Mumbai: In a major step in attempts to grant quotas for the restive Marathas, the Maharashtra State Commission for the Backward Classes on Thursday submitted its final report to the state government, holding that Marathas are a “socially and economically backward community”.
Panel submits report, Marathas a step closer to getting quotas
The findings of the report have not been made public by the Commission or the state government but soon after it was submitted by Commission chairman Justice (retired) M.G. Gaikwad, state chief minister Devendra Fadnavis told a public meeting in Ahmednagar that the government would complete the legal formalities in the next 15 days so that the quotas are in place by 1 December.
Fadnavis, who was addressing a campaign meeting for elections to the Ahmednagar municipal corporation, urged various Maratha organizations to call off a proposed agitation later this month and told them to “celebrate getting quota on 1 December”.
A senior Bharatiya Janata Party (BJP) minister, who was part of the government’s push for Maratha quotas and who requested anonymity, confirmed to Mint that the report “conclusively favours quota”.
A favourable report would go a long way in establishing a 16% quota in education and government jobs for Marathas who account for 32-35% of Maharashtra’s nearly 115 million population. Maharashtra currently offers a 52% quota to different castes and social groupings. This is now set to increase to 68% to accommodate Marathas, since other social groups like the Scheduled Castes, Scheduled Tribes, and Other Backward Classes (OBC) have supported Maratha reservation with the rider their own quotas should not be disturbed.
A legal expert and advocate of Maratha quotas, who did not want to be named, said the government was likely to create “an additional category of special backward class” for Marathas. But he added the state government would have to be “mindful of the Supreme Court ceiling of 50% on reservations”.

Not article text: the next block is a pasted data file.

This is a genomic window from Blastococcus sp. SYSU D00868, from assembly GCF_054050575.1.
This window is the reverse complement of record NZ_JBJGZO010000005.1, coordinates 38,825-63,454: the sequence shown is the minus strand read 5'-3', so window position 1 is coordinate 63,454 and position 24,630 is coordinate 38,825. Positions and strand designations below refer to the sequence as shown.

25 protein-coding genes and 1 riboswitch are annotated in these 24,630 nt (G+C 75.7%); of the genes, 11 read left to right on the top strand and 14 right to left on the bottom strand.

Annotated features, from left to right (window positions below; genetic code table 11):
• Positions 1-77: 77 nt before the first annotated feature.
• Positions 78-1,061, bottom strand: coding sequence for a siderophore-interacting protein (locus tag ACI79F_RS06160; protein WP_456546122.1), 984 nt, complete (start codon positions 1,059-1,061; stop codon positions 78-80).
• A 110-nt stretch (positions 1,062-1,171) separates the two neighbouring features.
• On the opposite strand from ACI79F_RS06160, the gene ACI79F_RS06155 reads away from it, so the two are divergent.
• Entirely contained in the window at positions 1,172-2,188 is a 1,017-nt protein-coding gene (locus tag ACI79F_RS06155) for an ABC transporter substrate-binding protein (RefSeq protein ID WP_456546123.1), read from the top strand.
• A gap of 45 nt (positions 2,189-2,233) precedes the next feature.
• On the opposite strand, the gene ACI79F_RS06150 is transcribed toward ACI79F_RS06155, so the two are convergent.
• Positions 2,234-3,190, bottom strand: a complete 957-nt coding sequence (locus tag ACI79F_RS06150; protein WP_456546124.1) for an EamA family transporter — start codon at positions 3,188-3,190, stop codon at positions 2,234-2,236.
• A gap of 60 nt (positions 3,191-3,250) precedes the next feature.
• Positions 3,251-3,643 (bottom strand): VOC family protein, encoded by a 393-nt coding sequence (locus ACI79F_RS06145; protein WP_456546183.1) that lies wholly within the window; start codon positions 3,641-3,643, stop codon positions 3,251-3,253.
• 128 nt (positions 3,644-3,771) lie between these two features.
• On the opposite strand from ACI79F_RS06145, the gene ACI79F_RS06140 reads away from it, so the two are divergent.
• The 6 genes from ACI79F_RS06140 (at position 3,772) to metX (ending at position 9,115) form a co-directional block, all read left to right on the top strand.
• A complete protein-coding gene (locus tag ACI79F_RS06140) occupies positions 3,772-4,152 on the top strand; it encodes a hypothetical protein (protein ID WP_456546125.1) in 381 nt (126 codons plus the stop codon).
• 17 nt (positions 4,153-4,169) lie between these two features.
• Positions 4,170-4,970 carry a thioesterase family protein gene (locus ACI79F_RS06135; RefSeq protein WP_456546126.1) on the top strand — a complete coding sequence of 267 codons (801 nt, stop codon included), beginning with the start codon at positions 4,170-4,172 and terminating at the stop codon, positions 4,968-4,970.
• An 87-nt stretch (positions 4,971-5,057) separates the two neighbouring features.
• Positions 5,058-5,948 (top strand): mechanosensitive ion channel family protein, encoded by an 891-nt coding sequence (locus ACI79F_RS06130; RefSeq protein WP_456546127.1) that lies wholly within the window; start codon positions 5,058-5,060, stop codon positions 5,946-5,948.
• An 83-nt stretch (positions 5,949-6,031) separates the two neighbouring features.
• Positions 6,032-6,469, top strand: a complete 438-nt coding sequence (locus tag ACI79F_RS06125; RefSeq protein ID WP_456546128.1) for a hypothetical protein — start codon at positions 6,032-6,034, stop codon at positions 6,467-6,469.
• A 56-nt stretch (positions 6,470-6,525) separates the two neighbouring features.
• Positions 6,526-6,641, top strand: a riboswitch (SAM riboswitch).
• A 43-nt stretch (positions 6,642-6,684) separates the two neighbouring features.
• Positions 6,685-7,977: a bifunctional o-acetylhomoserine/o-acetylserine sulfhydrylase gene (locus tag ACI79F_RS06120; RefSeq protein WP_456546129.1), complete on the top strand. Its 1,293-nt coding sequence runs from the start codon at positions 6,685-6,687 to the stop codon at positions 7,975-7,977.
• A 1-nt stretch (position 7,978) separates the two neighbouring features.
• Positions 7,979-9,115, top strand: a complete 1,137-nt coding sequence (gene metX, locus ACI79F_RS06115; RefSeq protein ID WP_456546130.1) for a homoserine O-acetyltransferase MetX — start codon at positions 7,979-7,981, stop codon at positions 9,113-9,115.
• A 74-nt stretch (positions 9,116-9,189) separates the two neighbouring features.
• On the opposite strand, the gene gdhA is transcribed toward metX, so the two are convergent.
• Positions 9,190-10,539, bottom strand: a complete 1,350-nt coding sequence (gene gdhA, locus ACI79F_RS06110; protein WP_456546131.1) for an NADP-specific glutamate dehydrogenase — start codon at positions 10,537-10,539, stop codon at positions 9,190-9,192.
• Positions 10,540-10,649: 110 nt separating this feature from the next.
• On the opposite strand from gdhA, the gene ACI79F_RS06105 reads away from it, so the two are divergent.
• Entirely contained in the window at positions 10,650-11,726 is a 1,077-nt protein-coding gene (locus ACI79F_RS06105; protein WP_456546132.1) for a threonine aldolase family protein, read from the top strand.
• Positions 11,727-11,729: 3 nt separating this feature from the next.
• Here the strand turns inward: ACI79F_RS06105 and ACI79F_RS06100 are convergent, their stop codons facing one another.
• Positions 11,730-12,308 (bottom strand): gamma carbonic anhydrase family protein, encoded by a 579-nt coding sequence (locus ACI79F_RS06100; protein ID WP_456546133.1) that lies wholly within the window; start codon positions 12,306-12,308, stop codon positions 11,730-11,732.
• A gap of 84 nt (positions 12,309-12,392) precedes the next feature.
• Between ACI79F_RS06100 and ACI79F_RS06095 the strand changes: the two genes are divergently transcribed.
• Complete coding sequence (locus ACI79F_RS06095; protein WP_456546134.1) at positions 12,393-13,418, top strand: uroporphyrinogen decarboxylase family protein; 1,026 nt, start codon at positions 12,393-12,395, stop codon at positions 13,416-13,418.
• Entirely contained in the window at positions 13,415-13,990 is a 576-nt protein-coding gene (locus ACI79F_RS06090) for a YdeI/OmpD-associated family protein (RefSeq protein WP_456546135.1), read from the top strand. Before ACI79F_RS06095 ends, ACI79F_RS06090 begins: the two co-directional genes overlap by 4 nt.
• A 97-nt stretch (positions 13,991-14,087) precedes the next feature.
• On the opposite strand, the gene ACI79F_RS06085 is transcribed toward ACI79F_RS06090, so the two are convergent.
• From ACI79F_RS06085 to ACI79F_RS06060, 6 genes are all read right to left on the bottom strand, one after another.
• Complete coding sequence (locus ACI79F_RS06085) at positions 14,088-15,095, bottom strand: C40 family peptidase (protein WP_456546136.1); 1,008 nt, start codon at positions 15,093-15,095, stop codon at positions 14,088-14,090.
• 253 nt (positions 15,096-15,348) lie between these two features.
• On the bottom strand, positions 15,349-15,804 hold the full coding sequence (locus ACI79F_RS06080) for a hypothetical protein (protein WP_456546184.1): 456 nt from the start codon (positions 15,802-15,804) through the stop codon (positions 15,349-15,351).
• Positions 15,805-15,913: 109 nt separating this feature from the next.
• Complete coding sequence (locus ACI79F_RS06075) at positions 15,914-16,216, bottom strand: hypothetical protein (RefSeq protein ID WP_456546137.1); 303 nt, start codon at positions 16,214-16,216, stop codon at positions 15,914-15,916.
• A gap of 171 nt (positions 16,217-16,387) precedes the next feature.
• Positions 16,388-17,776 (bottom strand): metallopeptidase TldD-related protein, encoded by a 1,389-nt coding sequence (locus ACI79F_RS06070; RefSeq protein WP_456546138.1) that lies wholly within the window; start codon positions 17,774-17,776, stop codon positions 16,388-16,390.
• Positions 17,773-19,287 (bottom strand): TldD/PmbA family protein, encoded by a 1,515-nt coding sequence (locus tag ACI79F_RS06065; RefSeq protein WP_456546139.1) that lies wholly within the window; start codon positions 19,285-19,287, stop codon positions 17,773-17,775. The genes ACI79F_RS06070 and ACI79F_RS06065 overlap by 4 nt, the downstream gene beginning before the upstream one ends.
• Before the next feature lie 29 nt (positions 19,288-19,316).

Maharashtra chief secretary D. K. Jain told reporters that the government had received the report and that it would study it.
“The report would have to be taken up by the state cabinet which will decide the future course of action,” Jain said.
A Maharashtra BJP legislator, who did not want to be named, said the Commission’s report would most likely be taken up for discussion during the winter session of the state legislature beginning 19 November.
“In August, the chief minister had assured the Maratha community that all legal procedures would be completed by November-end and if needed, a special sitting of the state legislature would be held. The legislature is meeting for the winter session and the next logical step is adopting the report,” added the BJP legislator.
The submission of the report by the Commission follows a prolonged legal process as well as an unprecedented Maratha mobilization that began in August 2016.
In September 2014, the then Congress-Nationalist Congress Party government in Maharashtra issued an ordinance giving 16% quota to the Marathas. This was challenged in the Bombay high court which struck it down in November 2014. By this time, the BJP-Shiv Sena government had assumed office and in December, it passed an Act giving quotas to Marathas. After the Act was stayed by the Bombay high court in July 2015, Marathas took to the streets in protest.